Peter Razor, Author . Minnesota Historical Society $19.95 (208p) ISBN 978-0-87351-401-9

A stirring tale of a Native American childhood, this debut draws on personal memories and official records to track Razor's painful yet triumphant years as a ward of the state of Minnesota. Abandoned by a jobless, alcoholic Chippewa father and an emotionally troubled, institutionalized mother in 1930, Razor was taken at 17 months to the State Public School at Owatonna, which he describes as a rigid, Spartan institution, where he awaited an adoption that never happened. At 15, having endured prejudice, isolation, neglect and terrible physical abuse by the staff, he was sent to work for a local farmer named John. Via a series of detailed flashbacks, Razor recounts his oppressive relationship with his new employer in spare prose loaded with feeling and insight. John's cruel treatment of Razor and of John's own wife, only stiffens the orphan's will. Meanwhile, at school, a savage hammer attack by one of the staff leaves Peter seriously injured and unable to attend classes or work for weeks. Upon returning to school, Razor finds new friends and experiences in the local high school, recounted with great energy and humor. But his situation on John's farm worsens, and eventually he's removed. While the book's conclusion is credible, it rushes toward a feel-good finish that does not live up to the power and grit of the early chapters. The epilogue of this valuable coming of age story sketches Razor's adult livelihood as a journeyman electrician, his decision to investigate his reviled Native heritage and the three children who have enriched his life. National advertising; regional author appearances. (Sept.)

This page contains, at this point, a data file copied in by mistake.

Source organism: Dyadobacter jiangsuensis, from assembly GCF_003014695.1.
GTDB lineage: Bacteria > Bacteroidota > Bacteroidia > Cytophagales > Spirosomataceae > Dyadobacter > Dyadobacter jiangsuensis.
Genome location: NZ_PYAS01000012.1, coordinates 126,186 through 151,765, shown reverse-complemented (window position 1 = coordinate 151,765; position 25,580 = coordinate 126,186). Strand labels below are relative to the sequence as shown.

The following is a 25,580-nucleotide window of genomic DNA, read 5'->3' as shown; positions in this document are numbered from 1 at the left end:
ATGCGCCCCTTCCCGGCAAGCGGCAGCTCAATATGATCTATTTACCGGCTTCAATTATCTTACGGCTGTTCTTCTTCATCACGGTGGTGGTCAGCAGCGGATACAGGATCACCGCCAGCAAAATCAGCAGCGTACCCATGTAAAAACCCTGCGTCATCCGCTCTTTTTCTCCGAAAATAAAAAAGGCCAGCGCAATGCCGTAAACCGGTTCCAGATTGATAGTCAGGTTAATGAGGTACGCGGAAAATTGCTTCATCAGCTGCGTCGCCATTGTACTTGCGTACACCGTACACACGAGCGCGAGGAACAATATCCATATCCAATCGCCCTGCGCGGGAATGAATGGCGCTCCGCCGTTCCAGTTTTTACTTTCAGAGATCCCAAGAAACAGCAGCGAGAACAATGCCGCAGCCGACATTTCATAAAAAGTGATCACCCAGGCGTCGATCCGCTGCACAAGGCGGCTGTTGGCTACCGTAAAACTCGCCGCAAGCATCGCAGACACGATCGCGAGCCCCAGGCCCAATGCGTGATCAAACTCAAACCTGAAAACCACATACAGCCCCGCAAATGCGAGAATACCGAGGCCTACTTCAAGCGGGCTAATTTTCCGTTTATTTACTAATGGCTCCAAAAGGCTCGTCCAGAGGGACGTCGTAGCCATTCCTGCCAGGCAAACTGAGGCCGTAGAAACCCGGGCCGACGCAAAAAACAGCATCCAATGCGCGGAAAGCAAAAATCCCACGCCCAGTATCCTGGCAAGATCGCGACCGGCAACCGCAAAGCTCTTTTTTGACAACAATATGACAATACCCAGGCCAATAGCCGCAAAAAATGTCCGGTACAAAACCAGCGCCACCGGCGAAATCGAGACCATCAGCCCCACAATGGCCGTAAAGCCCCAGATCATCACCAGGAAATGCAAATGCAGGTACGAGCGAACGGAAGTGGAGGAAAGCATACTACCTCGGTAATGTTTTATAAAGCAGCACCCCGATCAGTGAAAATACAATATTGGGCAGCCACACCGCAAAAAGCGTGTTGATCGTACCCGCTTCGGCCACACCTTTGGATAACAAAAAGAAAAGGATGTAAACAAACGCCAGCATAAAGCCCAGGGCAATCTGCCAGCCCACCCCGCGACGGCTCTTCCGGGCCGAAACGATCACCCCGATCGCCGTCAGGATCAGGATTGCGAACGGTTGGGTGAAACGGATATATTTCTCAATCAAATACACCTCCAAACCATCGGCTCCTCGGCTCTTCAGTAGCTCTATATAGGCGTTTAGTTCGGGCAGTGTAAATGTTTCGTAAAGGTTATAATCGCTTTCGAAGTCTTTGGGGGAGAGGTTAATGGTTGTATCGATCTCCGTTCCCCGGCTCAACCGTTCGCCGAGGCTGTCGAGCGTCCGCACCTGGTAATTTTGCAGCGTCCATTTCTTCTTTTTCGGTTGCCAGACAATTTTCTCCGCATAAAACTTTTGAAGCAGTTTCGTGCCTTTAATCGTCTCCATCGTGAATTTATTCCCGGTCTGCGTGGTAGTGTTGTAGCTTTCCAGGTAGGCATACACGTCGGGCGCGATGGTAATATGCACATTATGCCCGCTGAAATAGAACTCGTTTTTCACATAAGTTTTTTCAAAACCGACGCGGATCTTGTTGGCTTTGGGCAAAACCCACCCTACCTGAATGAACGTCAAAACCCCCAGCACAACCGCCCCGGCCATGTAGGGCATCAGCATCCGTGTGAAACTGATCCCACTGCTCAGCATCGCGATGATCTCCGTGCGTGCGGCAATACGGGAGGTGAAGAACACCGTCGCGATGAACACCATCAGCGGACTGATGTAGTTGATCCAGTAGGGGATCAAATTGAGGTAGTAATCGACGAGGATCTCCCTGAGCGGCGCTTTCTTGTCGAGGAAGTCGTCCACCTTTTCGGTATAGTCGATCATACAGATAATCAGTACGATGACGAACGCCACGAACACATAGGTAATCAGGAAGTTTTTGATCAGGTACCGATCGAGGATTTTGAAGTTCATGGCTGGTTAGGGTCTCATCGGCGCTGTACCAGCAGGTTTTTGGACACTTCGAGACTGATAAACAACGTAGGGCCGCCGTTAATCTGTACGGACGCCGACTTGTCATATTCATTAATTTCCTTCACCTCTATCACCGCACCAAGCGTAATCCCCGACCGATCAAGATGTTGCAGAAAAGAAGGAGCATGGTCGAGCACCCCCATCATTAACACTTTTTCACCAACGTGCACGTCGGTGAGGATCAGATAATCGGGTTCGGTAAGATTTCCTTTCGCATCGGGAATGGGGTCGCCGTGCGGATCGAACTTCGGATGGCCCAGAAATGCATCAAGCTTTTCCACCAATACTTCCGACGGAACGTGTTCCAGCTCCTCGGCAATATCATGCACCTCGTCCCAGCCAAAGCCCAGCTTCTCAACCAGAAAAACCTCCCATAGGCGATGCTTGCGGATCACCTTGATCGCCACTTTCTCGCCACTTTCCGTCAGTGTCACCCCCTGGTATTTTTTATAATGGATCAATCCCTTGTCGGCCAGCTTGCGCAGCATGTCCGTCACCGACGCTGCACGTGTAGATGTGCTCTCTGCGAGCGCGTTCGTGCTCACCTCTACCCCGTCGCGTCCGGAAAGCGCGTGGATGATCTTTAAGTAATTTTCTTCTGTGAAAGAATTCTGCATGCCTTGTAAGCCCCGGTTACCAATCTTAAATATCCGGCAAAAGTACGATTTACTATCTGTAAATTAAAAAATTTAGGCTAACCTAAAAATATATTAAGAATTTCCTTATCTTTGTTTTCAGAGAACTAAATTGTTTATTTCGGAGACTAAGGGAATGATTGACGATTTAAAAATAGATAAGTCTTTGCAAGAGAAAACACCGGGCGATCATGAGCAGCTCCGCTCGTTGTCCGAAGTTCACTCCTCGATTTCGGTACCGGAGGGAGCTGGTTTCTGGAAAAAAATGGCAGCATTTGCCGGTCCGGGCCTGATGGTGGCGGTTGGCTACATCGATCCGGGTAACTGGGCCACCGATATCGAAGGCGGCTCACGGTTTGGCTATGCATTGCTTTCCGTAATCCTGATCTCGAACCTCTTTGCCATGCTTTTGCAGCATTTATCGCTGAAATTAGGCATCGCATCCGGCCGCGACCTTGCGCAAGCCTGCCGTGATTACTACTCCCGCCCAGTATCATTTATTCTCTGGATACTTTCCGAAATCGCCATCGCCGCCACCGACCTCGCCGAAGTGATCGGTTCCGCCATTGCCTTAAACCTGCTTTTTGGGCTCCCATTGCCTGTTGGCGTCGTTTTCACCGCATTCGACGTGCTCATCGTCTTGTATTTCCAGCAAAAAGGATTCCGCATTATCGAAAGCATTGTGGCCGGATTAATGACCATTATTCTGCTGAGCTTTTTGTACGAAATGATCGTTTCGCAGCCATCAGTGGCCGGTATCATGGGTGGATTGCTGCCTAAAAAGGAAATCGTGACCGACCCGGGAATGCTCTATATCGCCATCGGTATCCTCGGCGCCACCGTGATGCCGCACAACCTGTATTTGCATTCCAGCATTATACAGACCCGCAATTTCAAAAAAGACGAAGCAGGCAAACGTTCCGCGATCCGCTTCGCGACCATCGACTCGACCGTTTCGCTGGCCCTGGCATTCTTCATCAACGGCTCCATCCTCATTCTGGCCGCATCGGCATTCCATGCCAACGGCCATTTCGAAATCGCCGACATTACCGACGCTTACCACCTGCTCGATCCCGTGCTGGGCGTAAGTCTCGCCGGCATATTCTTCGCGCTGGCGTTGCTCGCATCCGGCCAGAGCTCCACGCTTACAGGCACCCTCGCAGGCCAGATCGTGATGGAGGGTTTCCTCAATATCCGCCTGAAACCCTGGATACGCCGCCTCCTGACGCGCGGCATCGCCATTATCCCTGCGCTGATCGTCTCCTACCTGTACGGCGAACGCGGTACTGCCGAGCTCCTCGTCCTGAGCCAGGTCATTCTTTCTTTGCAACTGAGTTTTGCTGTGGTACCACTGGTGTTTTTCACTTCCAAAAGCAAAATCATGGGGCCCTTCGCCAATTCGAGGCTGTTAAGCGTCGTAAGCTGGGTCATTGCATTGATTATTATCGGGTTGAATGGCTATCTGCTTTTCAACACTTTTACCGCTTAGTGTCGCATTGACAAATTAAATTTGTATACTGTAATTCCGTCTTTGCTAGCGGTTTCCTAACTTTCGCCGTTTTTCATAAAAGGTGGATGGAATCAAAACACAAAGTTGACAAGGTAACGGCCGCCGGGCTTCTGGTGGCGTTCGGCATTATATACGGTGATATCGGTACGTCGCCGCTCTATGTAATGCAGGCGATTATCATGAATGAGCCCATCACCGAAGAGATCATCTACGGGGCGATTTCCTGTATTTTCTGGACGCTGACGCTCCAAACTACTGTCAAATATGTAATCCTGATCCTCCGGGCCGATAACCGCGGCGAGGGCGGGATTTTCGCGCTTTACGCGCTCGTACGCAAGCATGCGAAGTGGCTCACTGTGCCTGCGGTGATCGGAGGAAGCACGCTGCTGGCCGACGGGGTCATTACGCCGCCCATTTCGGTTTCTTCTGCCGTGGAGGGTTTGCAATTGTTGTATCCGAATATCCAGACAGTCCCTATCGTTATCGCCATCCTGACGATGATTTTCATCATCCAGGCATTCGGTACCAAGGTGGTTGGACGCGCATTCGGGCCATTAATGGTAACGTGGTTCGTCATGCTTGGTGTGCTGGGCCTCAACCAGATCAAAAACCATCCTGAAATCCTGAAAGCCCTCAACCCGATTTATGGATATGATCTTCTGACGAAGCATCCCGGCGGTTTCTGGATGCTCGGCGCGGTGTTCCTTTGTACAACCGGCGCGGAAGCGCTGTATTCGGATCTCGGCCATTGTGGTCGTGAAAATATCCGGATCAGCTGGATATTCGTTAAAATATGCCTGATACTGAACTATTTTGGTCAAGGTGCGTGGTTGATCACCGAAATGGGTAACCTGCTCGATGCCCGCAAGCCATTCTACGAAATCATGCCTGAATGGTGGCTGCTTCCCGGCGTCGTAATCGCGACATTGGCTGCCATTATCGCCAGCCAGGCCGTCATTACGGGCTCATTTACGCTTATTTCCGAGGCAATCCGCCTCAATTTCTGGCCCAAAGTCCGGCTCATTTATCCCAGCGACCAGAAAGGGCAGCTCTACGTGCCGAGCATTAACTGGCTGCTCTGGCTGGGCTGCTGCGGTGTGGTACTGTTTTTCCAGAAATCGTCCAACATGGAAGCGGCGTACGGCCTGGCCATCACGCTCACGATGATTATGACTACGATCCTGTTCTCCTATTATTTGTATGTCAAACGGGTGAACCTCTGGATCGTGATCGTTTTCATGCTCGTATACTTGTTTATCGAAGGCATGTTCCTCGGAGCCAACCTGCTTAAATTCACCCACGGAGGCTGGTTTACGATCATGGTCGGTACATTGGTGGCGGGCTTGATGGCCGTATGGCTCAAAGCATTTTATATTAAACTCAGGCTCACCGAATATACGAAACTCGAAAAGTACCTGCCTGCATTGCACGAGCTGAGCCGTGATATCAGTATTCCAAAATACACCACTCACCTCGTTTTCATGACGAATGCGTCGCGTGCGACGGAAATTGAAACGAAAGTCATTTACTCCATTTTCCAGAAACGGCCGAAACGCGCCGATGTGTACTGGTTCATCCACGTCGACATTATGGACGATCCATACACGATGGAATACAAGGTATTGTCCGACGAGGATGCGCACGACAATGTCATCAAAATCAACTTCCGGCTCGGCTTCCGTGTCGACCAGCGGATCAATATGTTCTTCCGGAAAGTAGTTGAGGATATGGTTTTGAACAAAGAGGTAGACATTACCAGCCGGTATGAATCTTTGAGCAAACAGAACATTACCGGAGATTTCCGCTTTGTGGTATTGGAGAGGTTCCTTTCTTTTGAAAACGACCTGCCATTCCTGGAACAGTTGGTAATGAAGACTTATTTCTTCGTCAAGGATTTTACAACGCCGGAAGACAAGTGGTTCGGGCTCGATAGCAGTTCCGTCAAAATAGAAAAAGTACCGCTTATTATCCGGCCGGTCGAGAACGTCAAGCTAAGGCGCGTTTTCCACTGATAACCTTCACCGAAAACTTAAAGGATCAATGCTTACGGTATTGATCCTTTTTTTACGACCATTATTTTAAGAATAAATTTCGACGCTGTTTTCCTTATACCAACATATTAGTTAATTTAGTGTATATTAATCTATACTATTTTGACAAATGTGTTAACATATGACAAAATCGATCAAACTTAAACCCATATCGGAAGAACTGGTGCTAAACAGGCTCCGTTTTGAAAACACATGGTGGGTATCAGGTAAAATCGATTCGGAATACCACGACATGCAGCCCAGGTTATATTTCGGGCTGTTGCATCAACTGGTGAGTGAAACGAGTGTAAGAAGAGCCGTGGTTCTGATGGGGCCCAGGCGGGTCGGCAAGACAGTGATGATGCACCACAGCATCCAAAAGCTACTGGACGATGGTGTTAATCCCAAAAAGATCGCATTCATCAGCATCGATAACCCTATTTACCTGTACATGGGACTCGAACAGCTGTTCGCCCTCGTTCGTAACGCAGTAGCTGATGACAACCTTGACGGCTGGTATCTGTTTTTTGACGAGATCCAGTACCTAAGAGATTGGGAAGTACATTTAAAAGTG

Reviewed on: 08/13/2001
Release date: 08/01/2001
Genre: Nonfiction
Paperback - 200 pages - 978-0-87351-439-2
Open Ebook - 208 pages - 978-0-87351-707-2
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